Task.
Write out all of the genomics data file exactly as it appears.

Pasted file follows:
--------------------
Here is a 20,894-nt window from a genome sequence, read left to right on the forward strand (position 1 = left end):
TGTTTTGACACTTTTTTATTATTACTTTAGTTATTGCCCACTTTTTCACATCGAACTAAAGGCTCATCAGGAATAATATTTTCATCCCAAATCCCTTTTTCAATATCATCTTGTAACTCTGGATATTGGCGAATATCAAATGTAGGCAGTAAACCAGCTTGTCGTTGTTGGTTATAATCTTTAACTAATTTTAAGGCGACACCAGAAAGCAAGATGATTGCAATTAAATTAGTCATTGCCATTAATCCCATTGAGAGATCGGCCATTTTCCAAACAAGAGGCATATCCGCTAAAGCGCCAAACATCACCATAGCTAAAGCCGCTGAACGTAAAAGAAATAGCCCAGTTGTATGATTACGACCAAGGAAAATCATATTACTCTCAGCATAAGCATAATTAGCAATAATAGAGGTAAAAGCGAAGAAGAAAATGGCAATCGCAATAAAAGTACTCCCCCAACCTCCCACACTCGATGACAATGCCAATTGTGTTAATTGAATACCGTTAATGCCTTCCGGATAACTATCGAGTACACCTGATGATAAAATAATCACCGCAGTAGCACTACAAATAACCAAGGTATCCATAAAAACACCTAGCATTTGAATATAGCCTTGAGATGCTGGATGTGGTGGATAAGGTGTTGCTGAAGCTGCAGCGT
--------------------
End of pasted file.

Here is a 20,894-nt window from a genome sequence, read left to right on the forward strand (position 1 = left end):
TGTTTTGACACTTTTTTATTATTACTTTAGTTATTGCCCACTTTTTCACATCGAACTAAAGGCTCATCAGGAATAATATTTTCATCCCAAATCCCTTTTTCAATATCATCTTGTAACTCTGGATATTGGCGAATATCAAATGTAGGCAGTAAACCAGCTTGTCGTTGTTGGTTATAATCTTTAACTAATTTTAAGGCGACACCAGAAAGCAAGATGATTGCAATTAAATTAGTCATTGCCATTAATCCCATTGAGAGATCGGCCATTTTCCAAACAAGAGGCATATCCGCTAAAGCGCCAAACATCACCATAGCTAAAGCCGCTGAACGTAAAAGAAATAGCCCAGTTGTATGATTACGACCAAGGAAAATCATATTACTCTCAGCATAAGCATAATTAGCAATAATAGAGGTAAAAGCGAAGAAGAAAATGGCAATCGCAATAAAAGTACTCCCCCAACCTCCCACACTCGATGACAATGCCAATTGTGTTAATTGAATACCGTTAATGCCTTCCGGATAACTATCGAGTACACCTGATGATAAAATAATCACCGCAGTAGCACTACAAATAACCAAGGTATCCATAAAAACACCTAGCATTTGAATATAGCCTTGAGATGCTGGATGTGGTGGATAAGGTGTTGCTGAAGCTGCAGCGT